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Projects

Built Sector: DrainMiser®

DrainMiser® products harvest waste thermal energy from waste water to reduce the energy used for heating water. A few years ago recycling of waste was unusual, but now this is commonplace. The availability of cost effective DrainMiser® units to recycle waste thermal energy from water, means that this too can become the norm, resulting in reduced energy use and reduced CO2 emissions, globally.


The DrainMiser product range includes:

For a FREE no obligation consultation, to establish if this system could help reduce your carbon emissions or energy use, please contact us.

Industrial Processes

We work with various organisations to identify areas in their industrial processes where waste thermal energy could be harvested and turned into useful energy. Usually the aim is to reduce carbon emissions and energy use. Sometimes an outside eye can spot opportunities that those within the plant are too close to see. To reduce the pressure on your staff, we can manage the whole project from identifying possible areas for improvement, through supplier selection, to implementation and monitoring. Our dedicated team are focused on delivering the most cost-effective solutions for your business, making your energy work harder for you.

For a FREE no obligation consultation, to establish if this system could help reduce your carbon emissions or energy use, please contact us.

Transport Sector: Thermiser™

Thermiser™ harvests waste heat from engines in buses, HGV's and trains, enabling this energy to be used on or off the vehicle.

The Thermiser™ system can store and reuse the heat to pre-warm diesel engines, thus reducing emissions and idling times. It is also capable of exporting the energy for use in production of space and water heating, thus reducing carbon emissions used for these.
For a FREE no obligation consultation, to establish if this system could help reduce your carbon emissions or energy use, please contact us.

DEFRA

Defra (Department for Environment, Food & Rural Affairs) initiated an open competition (innovative design for Future Climate resilience) under the Small Business Research Initiative umbrella late 2013.
It invited proposals from companies, academia or from consortia of interested parties connected to the infrastructure and built environment sectors. The competition, which applied to England only for the built environment sector and UK wide for the infrastructure sector, was open to those who have already developed their own feasibility studies for such designs and could clearly demonstrate the ability to produce prototype designs for demonstration within the time frame.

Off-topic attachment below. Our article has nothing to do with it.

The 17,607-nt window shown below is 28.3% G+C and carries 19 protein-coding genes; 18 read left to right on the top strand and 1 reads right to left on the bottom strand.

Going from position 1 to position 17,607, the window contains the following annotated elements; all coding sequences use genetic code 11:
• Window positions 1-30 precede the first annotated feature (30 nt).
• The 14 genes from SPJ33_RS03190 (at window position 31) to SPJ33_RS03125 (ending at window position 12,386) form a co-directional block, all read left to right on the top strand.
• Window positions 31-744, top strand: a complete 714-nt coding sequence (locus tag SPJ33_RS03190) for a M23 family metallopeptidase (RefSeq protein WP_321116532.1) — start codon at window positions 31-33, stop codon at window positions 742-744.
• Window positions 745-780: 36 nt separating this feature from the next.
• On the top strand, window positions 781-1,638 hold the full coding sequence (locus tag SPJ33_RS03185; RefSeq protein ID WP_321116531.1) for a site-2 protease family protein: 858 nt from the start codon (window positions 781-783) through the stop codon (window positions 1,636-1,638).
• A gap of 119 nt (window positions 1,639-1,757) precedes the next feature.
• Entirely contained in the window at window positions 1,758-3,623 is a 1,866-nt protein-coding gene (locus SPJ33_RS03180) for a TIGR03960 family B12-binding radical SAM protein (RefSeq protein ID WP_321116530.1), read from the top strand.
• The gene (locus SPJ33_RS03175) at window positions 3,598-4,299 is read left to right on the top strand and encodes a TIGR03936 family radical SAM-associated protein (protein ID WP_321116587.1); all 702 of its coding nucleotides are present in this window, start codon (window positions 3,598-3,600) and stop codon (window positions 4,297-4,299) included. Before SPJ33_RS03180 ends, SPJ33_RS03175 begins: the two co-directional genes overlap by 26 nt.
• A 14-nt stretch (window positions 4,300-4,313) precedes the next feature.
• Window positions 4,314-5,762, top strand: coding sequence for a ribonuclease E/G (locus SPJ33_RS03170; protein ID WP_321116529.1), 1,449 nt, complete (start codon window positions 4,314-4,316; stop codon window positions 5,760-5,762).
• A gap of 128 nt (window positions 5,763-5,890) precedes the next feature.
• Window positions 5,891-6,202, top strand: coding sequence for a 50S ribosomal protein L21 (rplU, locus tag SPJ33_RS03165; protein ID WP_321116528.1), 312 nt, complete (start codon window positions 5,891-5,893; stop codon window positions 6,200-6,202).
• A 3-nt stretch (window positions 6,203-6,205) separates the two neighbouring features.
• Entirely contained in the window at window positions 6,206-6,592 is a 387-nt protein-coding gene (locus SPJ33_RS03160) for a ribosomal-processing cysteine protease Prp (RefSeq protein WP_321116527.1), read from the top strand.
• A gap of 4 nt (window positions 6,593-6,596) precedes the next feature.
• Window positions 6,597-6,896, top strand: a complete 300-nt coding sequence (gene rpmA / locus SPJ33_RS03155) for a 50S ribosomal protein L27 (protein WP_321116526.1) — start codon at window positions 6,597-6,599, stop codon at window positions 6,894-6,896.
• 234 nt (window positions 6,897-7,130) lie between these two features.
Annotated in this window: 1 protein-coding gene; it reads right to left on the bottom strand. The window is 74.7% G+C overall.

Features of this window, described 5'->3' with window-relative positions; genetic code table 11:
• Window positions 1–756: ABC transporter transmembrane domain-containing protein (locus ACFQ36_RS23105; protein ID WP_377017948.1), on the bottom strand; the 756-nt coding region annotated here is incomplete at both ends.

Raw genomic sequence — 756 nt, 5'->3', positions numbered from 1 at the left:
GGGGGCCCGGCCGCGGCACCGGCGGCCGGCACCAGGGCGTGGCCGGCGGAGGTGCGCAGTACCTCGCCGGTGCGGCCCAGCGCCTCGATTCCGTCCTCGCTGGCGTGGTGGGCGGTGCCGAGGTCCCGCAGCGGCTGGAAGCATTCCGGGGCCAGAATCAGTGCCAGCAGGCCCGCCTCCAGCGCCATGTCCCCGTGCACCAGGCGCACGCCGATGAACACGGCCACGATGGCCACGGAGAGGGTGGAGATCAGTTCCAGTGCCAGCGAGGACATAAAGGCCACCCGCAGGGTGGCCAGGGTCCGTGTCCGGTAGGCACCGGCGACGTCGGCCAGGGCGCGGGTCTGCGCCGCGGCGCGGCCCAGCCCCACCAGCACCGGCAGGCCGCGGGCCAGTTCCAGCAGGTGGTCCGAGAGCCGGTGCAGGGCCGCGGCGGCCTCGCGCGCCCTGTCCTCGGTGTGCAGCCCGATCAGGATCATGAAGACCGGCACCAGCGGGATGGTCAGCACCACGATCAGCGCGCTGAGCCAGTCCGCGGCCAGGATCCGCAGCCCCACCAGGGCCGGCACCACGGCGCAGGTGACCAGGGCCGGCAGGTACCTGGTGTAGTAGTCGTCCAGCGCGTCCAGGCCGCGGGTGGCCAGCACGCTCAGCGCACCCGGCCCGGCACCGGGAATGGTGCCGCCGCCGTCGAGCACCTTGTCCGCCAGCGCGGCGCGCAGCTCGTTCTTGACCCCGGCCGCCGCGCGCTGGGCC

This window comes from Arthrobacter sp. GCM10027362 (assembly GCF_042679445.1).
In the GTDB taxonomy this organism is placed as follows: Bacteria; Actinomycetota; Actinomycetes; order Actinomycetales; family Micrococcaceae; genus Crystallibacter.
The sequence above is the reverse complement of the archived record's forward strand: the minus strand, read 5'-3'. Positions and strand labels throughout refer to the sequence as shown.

For Greengineering the aim of this project was to improve the performance of thermo dynamic solar assisted type heat pump systems. We built a prototype demonstrator to provide test data. The results have attracted a great deal of interest from the industry.
You can read more about this project: HERE
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GREENIUS

Greengineering Limited has had its technology recognised by successfully achieving a prestigious Greenius Award. This national "Green Genius" competition was launched by the Deputy Prime Minister June 2012 to drive forward the UK's green growth agenda and to accelerate the UK's development of innovative, near-market technologies. It is jointly funded by Department of Energy and Climate Change (DECC), Department for Environment, Food and Rural Affairs (Defra) and Department for Business, Innovation and Skills (BIS). This is being run on behalf of these organisations by the Technology Strategy Board. The technology which Greengineering was able to present relates to the competition sectors for innovative solutions in water and energy sustainability. This award has allowed Greengineering the opportunity to demonstrate its approach to solving problems in the home and work place, by designing and engineering effective solutions.
This project will focus on producing a system, which will reduce fuel used for heating water and spaces. This innovative new system is designed to control the capture of waste thermal energy from various sources, store it in insulated storage tanks and re-deploy it as required. This control system will be able to identify when thermal energy is available and transfer it to a suitable destination. In addition the complete system includes an energy efficient alternative HVAC (Heating Ventilation and Air Conditioning) system to reduce the reliance on expensive to run air conditioning units. The system will also be able to accept thermal inputs from more traditionally available sources, such as solar thermal panels. The system will be able to be retrofitted to existing buildings, and will be ideally suited to new builds as part of an efficient building programme. In addition, at some point in the future it will be relatively simple to adapt the same system for use in emergency camps, building sites or other locations where fixed energy resources are limited. The sources of captured heat could include: heat transferred from outlets and exhausts (cooking appliances, generators, etc.), heat transferred from wastewater sources, air conditioning or refrigeration units, solar photovoltaic panels, solar thermal panels, any industrial waste heat. This system combines innovative new components with existing technology in a novel way. Although some research has already been carried out, further work in this area is needed in order to prove the scientific and commercial merit of this project. Therefore, Phase 1 of this project will focus on assessing the viability of the system including recommending preferred options.
You can read the full press release: HERE
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